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Posted: 2/21/2009 4:06:09 PM EDT
I saw some ballistics compared to some other calibers and I noticed that the .357 sig does some devestating damage. I know nobody who owns a gun of this caliber and I was wondering how it shoots and what you guys thought of it.
Thanks for any info!
Link Posted: 2/21/2009 5:16:37 PM EDT
I used to own a Glock 33 which is the subcompact in .357 sig. It is a hot round I think a little more than the .40. Great gun I got rid of it because of the availability and cost of ammo.
The availability is much better now but the cost is still high to shoot.
Link Posted: 2/21/2009 5:16:50 PM EDT
Hi, ive got a Smith/Wesson MP in 357 Sig....

it is hands-down my favorite handgun/caliber combination......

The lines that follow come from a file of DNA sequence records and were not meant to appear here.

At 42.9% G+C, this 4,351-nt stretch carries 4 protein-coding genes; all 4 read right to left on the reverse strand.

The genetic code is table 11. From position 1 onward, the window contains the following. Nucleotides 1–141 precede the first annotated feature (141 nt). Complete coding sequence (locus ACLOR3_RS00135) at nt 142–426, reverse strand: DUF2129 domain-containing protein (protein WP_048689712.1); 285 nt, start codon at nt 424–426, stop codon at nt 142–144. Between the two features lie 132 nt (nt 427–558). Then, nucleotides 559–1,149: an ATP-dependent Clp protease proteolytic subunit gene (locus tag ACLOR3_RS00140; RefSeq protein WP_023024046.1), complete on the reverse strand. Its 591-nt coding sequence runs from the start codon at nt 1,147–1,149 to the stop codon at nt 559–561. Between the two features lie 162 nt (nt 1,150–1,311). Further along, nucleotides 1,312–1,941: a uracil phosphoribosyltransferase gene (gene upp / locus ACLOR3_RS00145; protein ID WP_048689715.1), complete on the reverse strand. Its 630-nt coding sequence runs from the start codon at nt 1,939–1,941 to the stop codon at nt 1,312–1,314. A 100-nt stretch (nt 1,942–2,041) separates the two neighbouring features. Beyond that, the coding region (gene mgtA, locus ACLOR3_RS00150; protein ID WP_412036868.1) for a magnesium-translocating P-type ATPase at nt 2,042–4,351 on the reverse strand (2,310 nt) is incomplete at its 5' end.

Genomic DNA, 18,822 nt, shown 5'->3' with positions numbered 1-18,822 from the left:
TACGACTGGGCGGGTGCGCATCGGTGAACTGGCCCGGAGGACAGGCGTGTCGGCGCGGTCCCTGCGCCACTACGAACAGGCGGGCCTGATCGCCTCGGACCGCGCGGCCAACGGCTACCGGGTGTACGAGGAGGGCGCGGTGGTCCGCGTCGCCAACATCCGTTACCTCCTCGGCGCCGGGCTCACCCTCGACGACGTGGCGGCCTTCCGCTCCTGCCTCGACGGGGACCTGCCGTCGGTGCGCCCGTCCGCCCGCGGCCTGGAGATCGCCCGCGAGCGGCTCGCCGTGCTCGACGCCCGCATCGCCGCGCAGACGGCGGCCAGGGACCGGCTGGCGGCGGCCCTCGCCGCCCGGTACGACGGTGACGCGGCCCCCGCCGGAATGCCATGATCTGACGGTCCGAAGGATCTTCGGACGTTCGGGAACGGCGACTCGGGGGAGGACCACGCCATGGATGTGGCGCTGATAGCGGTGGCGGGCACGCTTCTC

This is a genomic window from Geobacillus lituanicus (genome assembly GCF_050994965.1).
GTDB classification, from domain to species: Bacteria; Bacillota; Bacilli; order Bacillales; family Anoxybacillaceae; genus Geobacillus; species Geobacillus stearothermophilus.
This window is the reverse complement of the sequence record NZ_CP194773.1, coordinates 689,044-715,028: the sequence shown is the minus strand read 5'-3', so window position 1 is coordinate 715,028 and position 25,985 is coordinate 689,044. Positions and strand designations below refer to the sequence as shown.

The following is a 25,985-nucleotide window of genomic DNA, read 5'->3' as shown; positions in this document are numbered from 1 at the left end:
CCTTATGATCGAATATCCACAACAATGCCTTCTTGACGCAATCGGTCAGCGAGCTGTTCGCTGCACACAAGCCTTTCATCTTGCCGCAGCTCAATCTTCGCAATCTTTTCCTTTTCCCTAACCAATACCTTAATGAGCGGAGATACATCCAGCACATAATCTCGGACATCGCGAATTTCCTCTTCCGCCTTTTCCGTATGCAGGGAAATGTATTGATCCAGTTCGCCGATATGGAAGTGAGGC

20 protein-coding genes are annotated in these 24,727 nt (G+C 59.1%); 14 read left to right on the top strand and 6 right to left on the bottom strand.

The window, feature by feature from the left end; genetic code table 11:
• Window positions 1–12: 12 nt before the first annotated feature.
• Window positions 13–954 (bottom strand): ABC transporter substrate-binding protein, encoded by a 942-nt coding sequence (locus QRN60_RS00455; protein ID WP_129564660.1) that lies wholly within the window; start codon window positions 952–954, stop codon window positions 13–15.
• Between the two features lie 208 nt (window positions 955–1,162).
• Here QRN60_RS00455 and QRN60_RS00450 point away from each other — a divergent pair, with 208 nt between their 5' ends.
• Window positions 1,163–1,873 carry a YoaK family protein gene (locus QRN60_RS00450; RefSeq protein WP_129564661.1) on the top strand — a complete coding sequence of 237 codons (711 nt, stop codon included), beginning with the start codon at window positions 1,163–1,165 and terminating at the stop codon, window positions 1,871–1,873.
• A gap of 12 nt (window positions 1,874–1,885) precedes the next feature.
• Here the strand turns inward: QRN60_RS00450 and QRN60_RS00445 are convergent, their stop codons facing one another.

the MP shoots this round with ease, it feels like a souped-up 9mm (which is what it is, really).....I have shot bowling pins, metal plates and even bricks with it....and i can say this round is DEVASTATING.....the ammo is a little harder to find, but for a defense round, the 357 is my choice
Link Posted: 2/21/2009 7:11:09 PM EDT
357 sig is my favorite auto pistol cartridge. I wish CZ made a P-01 in that cartridge and that would be a great pistol. 357 sig definitely has its advantages, and all ammo is expensive now thanks to hoarders and the Obama scare.
Link Posted: 2/21/2009 7:20:41 PM EDT
[Last Edit: 2/21/2009 7:21:27 PM EDT by Zhukov]
Link Posted: 2/21/2009 8:07:24 PM EDT
Originally Posted By Zhukov:

Originally Posted By offuuu:
I saw some ballistics compared to some other calibers and I noticed that the .357 sig does some devestating damage. I know nobody who owns a gun of this caliber and I was wondering how it shoots and what you guys thought of it.
Thanks for any info!

Where did you get this info? The .357SIG performs about the same as most other calibers like 9mm, .40 and .45, but does so with a lot more expensive ammo and a lot of blast/recoil.